Q: I own a property in the City of San Diego and I do not want to rent to Section 8 tenants or tenants with rental assistance. Is it legal for me to refuse to rent to tenants that receive rental assistance?

A: It depends on the location of the rental unit.  Effective August 1, 2019, landlords with properties in the City of San Diego cannot refuse to rent to a prospective tenant or terminate a tenancy based only on the tenant’s source of income, including rental assistance from programs like Section 8 (see San Diego Municipal Code §98.0803 for full list of prohibited adverse actions). A landlord in the City of San Diego will be required to consider all Section 8 payments or any other assistance program payments as part of the prospective tenant’s annual income. Landlords will still be able to screen applicants according to lawful screening practices. After August 1, 2019, if you violate this law, a tenant may file a lawsuit against you within one year of the discovery of the alleged violation. Additionally, if the court finds that there was a violation prior to the tenancy or during the tenancy, the court can award up to three times the monthly rent that was advertised as well as punitive damages, attorney’s fees and costs.  Please note, this only applies to rental properties in the City of San Diego or cities that have enacted similar ordinances.

Q: Can I advertise that I will not accept Section 8 applicants for my unit?

A: It depends on the location of the rental unit.  Effective August 1, 2019, landlords with properties in the City of San Diego are prohibited from marketing or advertising a rental-unit indicating that they will decline a tenant based on their source of income. After August 1, 2019, if you violate this law, a tenant may file a lawsuit against you within one year of the discovery of the alleged violation. If the court finds that there was a violation prior to the tenancy or during the tenancy, the court can award up to three times the monthly rent that was advertised or in place as well as punitive damages, attorney’s fees and costs.  *This only applies to rental properties in the City of San Diego or cities that have enacted similar ordinances.

Q: I am a landlord that owns residential rental properties in Poway, San Ysidro, and La Jolla. All of the tenants living in these unit have been living in the properties for more than 2 years and are on month- to-month agreements. What type of termination notice do I need to give my tenants?

A: Tenants that live in a property for over a year are entitled to at least 60 days’ notice prior to termination of their tenancy.  In certain jurisdictions, tenants that have lived in a property for more than two years are also entitled to know the cause, or reason, that they are being terminated.  For example, the City of San Diego’s Tenant’s Right to Know Ordinance only allows a landlord to terminate a tenant that has lived in the property for more than two years for specific reasons set out by the ordinance.  For a full list of the causes, please see San Diego Municipal Code Section §98.0730.  Many communities in the City of San Diego are commonly mistaken as separate cities. You should always check with the City of San Diego website and/or an attorney to see if your property falls within the City of San Diego. Failure to list a proper cause on a 60-day notice will cause you to lose an eviction. For example, Poway is its own City within San Diego County but San Ysidro and La Jolla are communities in the City of San Diego and will require a specific cause on a 60-day notice to terminate a month-to-month tenancy of two or more years.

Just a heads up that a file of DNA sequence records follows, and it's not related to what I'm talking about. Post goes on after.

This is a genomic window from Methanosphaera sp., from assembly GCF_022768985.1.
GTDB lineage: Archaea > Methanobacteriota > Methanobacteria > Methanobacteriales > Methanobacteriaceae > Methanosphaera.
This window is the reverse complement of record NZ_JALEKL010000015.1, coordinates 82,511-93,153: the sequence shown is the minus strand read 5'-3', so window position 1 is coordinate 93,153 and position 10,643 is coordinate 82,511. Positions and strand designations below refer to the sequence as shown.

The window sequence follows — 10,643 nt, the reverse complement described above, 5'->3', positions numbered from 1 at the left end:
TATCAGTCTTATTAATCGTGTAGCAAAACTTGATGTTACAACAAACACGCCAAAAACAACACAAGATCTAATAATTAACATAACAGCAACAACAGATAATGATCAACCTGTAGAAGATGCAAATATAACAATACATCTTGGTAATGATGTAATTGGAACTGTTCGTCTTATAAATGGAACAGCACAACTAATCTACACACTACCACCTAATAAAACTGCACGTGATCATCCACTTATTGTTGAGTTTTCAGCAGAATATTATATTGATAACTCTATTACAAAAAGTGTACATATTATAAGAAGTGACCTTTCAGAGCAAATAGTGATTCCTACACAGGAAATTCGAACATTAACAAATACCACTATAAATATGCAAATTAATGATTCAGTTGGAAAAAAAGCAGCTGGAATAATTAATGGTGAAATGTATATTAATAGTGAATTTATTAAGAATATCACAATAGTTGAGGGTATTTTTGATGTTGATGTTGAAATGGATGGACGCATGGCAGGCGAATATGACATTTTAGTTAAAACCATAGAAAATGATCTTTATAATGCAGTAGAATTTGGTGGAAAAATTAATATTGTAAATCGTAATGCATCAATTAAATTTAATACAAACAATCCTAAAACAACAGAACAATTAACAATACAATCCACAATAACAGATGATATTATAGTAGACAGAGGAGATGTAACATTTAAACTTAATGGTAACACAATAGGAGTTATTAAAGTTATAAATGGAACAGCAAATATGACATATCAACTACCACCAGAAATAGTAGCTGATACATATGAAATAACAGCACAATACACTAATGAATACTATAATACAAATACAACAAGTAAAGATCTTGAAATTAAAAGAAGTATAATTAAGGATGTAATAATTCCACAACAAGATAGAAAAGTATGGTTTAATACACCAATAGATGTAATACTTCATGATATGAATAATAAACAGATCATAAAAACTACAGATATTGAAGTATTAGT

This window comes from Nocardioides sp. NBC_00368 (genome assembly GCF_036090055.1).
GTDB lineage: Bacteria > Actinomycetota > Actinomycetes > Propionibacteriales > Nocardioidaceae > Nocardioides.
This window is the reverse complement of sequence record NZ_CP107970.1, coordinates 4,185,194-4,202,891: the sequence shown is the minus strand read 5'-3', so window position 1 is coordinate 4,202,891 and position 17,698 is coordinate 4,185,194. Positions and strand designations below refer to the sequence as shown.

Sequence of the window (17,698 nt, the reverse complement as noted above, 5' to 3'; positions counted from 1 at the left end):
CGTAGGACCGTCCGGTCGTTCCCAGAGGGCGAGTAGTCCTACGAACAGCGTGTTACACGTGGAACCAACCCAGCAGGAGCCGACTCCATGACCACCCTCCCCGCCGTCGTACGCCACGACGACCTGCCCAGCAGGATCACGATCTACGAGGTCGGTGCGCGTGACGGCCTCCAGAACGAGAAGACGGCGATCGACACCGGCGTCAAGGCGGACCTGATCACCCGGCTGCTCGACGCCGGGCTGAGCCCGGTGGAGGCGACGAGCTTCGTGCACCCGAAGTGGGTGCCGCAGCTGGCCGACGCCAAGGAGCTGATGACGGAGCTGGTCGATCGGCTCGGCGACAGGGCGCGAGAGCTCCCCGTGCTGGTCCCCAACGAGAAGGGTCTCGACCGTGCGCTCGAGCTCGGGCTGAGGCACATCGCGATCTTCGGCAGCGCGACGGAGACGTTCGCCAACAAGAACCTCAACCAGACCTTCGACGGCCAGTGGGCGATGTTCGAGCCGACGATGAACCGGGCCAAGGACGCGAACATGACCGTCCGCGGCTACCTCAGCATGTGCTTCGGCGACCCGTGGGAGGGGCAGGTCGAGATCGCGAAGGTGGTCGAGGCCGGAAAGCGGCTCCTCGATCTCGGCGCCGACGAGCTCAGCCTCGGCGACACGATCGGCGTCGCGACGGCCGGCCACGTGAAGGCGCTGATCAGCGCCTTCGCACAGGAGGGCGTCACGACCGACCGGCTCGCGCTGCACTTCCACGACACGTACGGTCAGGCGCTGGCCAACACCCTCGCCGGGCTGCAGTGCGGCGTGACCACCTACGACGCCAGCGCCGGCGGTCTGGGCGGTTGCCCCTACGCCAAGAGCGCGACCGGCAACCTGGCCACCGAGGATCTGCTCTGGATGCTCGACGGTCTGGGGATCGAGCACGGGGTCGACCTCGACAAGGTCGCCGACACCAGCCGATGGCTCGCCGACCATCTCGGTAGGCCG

Q: I am a landlord and my tenant has not paid their rent. I served the tenant a three-day notice to pay rent or quit on Friday. When does my notice expire?

A: Effective September 1, 2019, the calculation of a three-day notice period for non-payment of rent has changed. Weekends and court holidays no longer count towards the notice period.  Under the new rule, if a three-day notice is served on a Friday, then the first day of the notice period is the following Monday because Saturday and Sunday do not count. Thus, the three-day notice will expire on Wednesday and you may proceed with the unlawful detainer on Thursday.

Q: I filed an unlawful detainer (eviction) against one of my tenants. My tenant was personally served with the summons and complaint on Thursday. When is my tenant’s deadline to file a response with the court?

A: Effective September 1, 2019, the calculation of a tenant’s deadline to respond has changed.  Weekends no longer count towards the response period, like court holidays.  If the tenant is served Thursday, then Friday, Monday, Tuesday, and Wednesday count towards the first through fourth days, unless one of those days is a court holiday. Thus, your tenant must respond to the lawsuit by Thursday.